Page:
Willie de Jager, managing director of Corestruc, explains that, by constructing the walls and roof in this manner, the critical path of the programme runs through the earthworks and floors.
“The construction of the floor slabs overlaps the installation of the walls and roof on the works programme. We are able to construct the walls and roof in as little as three months on site, while the manufacture of the structure takes place at our factory during the earthworks and construction of the foundations,” De Jager says.
The structure at Bundu was designed to be built using a modular system right from the outset.
Conversely, the initial design of the reservoir at Kwa-Mahlangu was based on traditional in-situ construction technologies and later modified to incorporate precast-concrete technologies to deliver the reservoir in an extremely short timeframe.
Corestruc, therefore, only mobilised to the Kwa-Mahlangu site once the floors and bases had already been completed.
Being involved early on in the design phases for the structure at Bundu also provided Corestruc the opportunity to work closely with Monde Consulting Engineers & Project Managers to determine the most optimal construction sequence.
Work started with the construction of the foundation and bases by the main contractor, Mbako Projects & Trading, to accommodate the precast-concrete columns that support the beams and hollow-core slabs that make up the roof of the structure.
The roof structure was completed by Corestruc’s team in just under a week in September, and Mbako Projects & Trading then commenced with the precise construction of the ring-beam, ahead of the arrival and installation of the precast-concrete wall slabs.
They will then be post-tensioned to keep the joints compressed and, in so doing, ensuring that the reservoir is stressed vertically and circumferentially.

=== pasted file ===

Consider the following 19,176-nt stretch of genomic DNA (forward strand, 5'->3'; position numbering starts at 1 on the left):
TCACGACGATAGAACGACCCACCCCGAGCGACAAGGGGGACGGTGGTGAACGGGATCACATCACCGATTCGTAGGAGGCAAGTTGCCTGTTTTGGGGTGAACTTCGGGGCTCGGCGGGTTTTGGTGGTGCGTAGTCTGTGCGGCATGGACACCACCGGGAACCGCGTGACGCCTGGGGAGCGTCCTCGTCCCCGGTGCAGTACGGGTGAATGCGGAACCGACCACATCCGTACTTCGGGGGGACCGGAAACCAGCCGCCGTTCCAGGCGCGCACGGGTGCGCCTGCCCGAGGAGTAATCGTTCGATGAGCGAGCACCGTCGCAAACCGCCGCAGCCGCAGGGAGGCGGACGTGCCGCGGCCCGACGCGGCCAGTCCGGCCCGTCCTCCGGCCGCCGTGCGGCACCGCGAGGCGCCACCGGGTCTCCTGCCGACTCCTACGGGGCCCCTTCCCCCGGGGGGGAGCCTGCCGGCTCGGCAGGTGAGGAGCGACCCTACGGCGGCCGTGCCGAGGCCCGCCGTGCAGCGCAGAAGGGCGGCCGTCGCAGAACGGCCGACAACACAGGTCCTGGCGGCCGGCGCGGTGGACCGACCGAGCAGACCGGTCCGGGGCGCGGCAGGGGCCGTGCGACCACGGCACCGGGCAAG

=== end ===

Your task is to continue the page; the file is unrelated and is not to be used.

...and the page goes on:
The work sequence will end with the construction of the floor and grouting of the precast-concrete wall slabs to create a single monolithic slab structure.
Corestruc also oversees the timely delivery of the various precast concrete elements to site from its state-of-the-art factory using its own specialised trailers.
Moreover, the company uses its own crane and operator to safely and efficiently lift and place the various components of the system.
At the Bundu reservoir construction site, a total of 60 wall panels, each weighing about eight tons, and about 10 m long, two metres wide and 170 mm thick, were lifted and placed to complete the wall structure.
The rigger and crane operator were supported by a skilled and efficient team, also comprising a project manager and surveyor.
Mdingi says that this approach replaces the erection of tons of scaffolding, in addition to the co-ordination of various teams, including shutter hands, steel fixers and concrete gangs and, in so doing, also greatly assisted the professional team in maintaining impressive safety levels on site.
“The main contractor is also working alongside a number of emerging contractors and unskilled members of surrounding communities as part of a typical Expanded Public Works Programme. They have had ample opportunity to work on various components of the project, such as the pipeline, while the specialised work at heights has been restricted to an experienced team,” he says.
The most time consuming aspect of the reservoir construction programme is the preparation for the grouting of the joints between the walls.
About 6,6 km of PVC post-tensioning ducts and cables are installed by hand between the joints of the wall panels, before the grout is pumped around the circumference of the reservoir.
It takes just more than a full shift to fill the joints with a specially-designed medium, which reaches a compressive strength of 100 MPa in as little as four days.
The team then inspects the internal and external walls, and fills any voids by hand to further safeguard against leakages.
As a further measure, Corestruc even brought its own water to site to ensure the same reaction it achieved during the testing phases of the grouting material.
De Jager concludes that he is proud of Corestruc’s association with Monde Consulting Engineers & Project Managers, which continues to unlock new opportunities for precast-concrete technologies in municipal infrastructure delivery programmes. He also lauds the client for its willingness to respond to national government’s call to explore alternative technologies to bring services to the poor, and its proactive approach to managing contractors on its projects!